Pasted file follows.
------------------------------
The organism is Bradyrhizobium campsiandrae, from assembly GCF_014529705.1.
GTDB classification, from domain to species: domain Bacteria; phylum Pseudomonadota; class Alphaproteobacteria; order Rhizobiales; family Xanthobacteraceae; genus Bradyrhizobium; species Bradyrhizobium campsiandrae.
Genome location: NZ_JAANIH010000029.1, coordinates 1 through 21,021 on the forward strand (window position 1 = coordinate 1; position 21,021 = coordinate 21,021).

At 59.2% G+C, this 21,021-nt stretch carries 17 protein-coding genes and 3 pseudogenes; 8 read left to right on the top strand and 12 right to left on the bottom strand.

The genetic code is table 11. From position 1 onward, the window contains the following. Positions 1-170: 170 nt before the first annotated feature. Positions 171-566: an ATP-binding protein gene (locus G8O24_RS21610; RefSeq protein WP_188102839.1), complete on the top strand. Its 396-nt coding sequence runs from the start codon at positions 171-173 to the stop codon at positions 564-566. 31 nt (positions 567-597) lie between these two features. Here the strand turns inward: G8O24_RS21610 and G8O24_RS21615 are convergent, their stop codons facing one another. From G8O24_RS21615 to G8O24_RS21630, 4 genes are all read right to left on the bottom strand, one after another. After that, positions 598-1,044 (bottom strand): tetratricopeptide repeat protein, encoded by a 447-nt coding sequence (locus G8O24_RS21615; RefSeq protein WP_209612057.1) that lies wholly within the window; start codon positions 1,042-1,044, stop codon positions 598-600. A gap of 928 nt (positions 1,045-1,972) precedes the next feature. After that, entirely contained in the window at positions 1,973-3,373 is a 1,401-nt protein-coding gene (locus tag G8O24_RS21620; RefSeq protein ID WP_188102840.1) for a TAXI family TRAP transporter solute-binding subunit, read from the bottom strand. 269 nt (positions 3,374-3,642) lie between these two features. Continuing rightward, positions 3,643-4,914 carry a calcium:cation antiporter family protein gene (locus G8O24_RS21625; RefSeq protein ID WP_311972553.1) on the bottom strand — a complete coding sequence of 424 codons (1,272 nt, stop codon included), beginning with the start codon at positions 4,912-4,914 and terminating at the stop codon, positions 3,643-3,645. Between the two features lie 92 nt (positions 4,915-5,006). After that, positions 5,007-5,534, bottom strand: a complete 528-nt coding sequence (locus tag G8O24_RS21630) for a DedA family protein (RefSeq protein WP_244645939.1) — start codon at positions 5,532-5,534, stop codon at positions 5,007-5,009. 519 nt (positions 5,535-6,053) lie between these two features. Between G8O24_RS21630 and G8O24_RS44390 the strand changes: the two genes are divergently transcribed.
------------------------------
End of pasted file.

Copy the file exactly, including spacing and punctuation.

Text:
The organism is Bradyrhizobium campsiandrae, from assembly GCF_014529705.1.
GTDB classification, from domain to species: domain Bacteria; phylum Pseudomonadota; class Alphaproteobacteria; order Rhizobiales; family Xanthobacteraceae; genus Bradyrhizobium; species Bradyrhizobium campsiandrae.
Genome location: NZ_JAANIH010000029.1, coordinates 1 through 21,021 on the forward strand (window position 1 = coordinate 1; position 21,021 = coordinate 21,021).

At 59.2% G+C, this 21,021-nt stretch carries 17 protein-coding genes and 3 pseudogenes; 8 read left to right on the top strand and 12 right to left on the bottom strand.

The genetic code is table 11. From position 1 onward, the window contains the following. Positions 1-170: 170 nt before the first annotated feature. Positions 171-566: an ATP-binding protein gene (locus G8O24_RS21610; RefSeq protein WP_188102839.1), complete on the top strand. Its 396-nt coding sequence runs from the start codon at positions 171-173 to the stop codon at positions 564-566. 31 nt (positions 567-597) lie between these two features. Here the strand turns inward: G8O24_RS21610 and G8O24_RS21615 are convergent, their stop codons facing one another. From G8O24_RS21615 to G8O24_RS21630, 4 genes are all read right to left on the bottom strand, one after another. After that, positions 598-1,044 (bottom strand): tetratricopeptide repeat protein, encoded by a 447-nt coding sequence (locus G8O24_RS21615; RefSeq protein WP_209612057.1) that lies wholly within the window; start codon positions 1,042-1,044, stop codon positions 598-600. A gap of 928 nt (positions 1,045-1,972) precedes the next feature. After that, entirely contained in the window at positions 1,973-3,373 is a 1,401-nt protein-coding gene (locus tag G8O24_RS21620; RefSeq protein ID WP_188102840.1) for a TAXI family TRAP transporter solute-binding subunit, read from the bottom strand. 269 nt (positions 3,374-3,642) lie between these two features. Continuing rightward, positions 3,643-4,914 carry a calcium:cation antiporter family protein gene (locus G8O24_RS21625; RefSeq protein ID WP_311972553.1) on the bottom strand — a complete coding sequence of 424 codons (1,272 nt, stop codon included), beginning with the start codon at positions 4,912-4,914 and terminating at the stop codon, positions 3,643-3,645. Between the two features lie 92 nt (positions 4,915-5,006). After that, positions 5,007-5,534, bottom strand: a complete 528-nt coding sequence (locus tag G8O24_RS21630) for a DedA family protein (RefSeq protein WP_244645939.1) — start codon at positions 5,532-5,534, stop codon at positions 5,007-5,009. 519 nt (positions 5,535-6,053) lie between these two features. Between G8O24_RS21630 and G8O24_RS44390 the strand changes: the two genes are divergently transcribed.